I don't drink coffee Monday to Friday to get maximum warp drive from the pre-race caffeine drink. Similarly, strong proper coffee has a nearly psychopharmaceutical effect. By the time we had crossed the wooden bridge at Aberlady I was no longer considering £1.95 per cup to be a high price for the trip. The grey skies had emptied the coastline of humans and we had the place to ourselves much more than yesterday when we covered a lot of the same ground. Strangely the tide seemed to be doing different things on each of the beaches, sometimes in, sometimes out. The sky was flat and the lack of wind for a few days meant the water was also fairly still.
I had only taken the compact camera thinking there wouldn't be much worth taking photos of. However the stillness and greyness had the restrained qualities of ambient music and I hoped there was enough light to capture the nearly mystical beauty. I had the feeling it was a day the animals might be out and about. I had seen a large tawny owl hunting and a couple of deer off the John Muir Way through the golf course. And some eider ducks near the beach. The flat light made it difficult to get decent photos though.
Someone has gone to a great deal of trouble to make a superb path above the beach before Fidra. We've had a bit of a tidal soaking here before when the water is right in so it was very nice to find this new path up through the jaggies to above the beach and along past a rather well cleared out pill box or WWII emplacement. Bruce would tell you what is was. I took a couple of photos and we moved on. I was counting the rhythms of Fidra light. Every 48 steps it lit up with 4 short flashes. If you pressed the shutter release at the flash, the delay would mean a snap of the dark between illuminations, so a degree of anticipation was required. Also the results in no way reflect the work put in here. I suspect a tripod, bigger sensor and longer exposure are needed to do it justice. It all helped pass the time though.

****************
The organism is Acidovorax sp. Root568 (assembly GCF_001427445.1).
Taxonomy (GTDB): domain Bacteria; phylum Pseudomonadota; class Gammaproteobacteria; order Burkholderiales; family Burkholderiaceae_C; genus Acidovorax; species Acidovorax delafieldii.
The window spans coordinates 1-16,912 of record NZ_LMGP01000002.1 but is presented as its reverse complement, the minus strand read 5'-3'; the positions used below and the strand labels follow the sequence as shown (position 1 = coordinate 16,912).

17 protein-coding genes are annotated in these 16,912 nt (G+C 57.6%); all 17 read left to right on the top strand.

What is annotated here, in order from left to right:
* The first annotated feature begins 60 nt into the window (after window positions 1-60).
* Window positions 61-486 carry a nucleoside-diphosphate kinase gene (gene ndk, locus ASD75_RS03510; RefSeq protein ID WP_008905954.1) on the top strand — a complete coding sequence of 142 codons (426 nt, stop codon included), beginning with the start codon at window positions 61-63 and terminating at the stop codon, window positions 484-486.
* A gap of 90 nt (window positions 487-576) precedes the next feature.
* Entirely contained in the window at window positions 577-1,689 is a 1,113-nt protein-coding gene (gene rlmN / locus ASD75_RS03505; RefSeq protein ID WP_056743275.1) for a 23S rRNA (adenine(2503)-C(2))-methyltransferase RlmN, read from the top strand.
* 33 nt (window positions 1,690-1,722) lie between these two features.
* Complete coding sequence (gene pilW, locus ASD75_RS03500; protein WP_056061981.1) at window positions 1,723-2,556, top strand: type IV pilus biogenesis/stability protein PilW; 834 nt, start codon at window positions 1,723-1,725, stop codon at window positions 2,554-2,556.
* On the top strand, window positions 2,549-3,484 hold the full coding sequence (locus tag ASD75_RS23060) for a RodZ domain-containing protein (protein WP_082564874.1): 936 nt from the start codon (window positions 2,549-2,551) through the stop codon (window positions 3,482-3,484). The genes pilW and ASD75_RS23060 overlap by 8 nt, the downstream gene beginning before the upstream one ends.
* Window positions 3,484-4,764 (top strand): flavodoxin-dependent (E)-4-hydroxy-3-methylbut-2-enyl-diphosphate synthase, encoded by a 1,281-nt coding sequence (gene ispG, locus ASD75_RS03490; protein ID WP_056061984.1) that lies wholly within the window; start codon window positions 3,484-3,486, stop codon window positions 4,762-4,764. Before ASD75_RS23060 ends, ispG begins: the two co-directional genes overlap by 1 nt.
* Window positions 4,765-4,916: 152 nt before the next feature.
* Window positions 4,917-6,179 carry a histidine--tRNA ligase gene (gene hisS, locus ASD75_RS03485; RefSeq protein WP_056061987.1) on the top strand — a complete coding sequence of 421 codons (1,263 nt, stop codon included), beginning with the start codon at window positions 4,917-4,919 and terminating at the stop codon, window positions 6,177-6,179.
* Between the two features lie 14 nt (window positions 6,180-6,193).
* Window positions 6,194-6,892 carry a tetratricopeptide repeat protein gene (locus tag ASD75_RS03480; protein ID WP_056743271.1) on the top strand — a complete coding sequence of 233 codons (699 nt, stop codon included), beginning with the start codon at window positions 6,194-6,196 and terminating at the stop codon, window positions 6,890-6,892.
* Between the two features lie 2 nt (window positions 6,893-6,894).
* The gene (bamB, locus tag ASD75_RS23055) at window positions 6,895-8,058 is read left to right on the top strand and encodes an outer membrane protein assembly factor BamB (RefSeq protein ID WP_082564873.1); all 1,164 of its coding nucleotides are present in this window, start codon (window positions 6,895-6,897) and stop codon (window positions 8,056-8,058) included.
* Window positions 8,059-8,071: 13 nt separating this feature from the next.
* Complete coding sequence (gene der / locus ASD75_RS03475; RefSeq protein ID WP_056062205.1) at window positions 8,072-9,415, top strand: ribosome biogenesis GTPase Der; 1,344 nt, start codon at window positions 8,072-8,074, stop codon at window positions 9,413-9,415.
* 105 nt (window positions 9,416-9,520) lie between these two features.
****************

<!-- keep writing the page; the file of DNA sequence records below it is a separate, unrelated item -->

Around Yellow Craigs I had the last of the juice from Aberlady and got out the head-torch. Mine was considerably brighter than Mary's and I kept shining it in her direction to take photos. She assumed I was just shining it in her eyes to annoy her and show off, and there was some bad language. However it was turning into a rather magical run. The lack of big vista almost forced you to listen to the waves and their relaxing heart beat. While you wouldn't say it was warm the lack of wind made it pleasant and we both really enjoyed the last few miles that are often a dull slog alongside the golf course and featureless beach leading into North Berwick.
Mary had an idea which she described as romantic of setting up a photo of her disembodied head in a lobster pot, which we played around with. I admired her pluck for lying down amongst the beach debris on a forlorn stretch of dark coast to make “romantic” images but felt it was a bit more gothic than romantic. You can see the result on her blog. And facebook page.
We got back to the car feeling daylight runs are perhaps over-rated and next full moon we should organise some more head-torch fun. I shouldn't oversell it though because if you're expecting it to be TOTALLY AWESOME you may be disappointed. (But it was.)
18 miles, give or take.
18 miles, give or take.
3pm ~ 7pm, 4 hrs total, 3hrs running.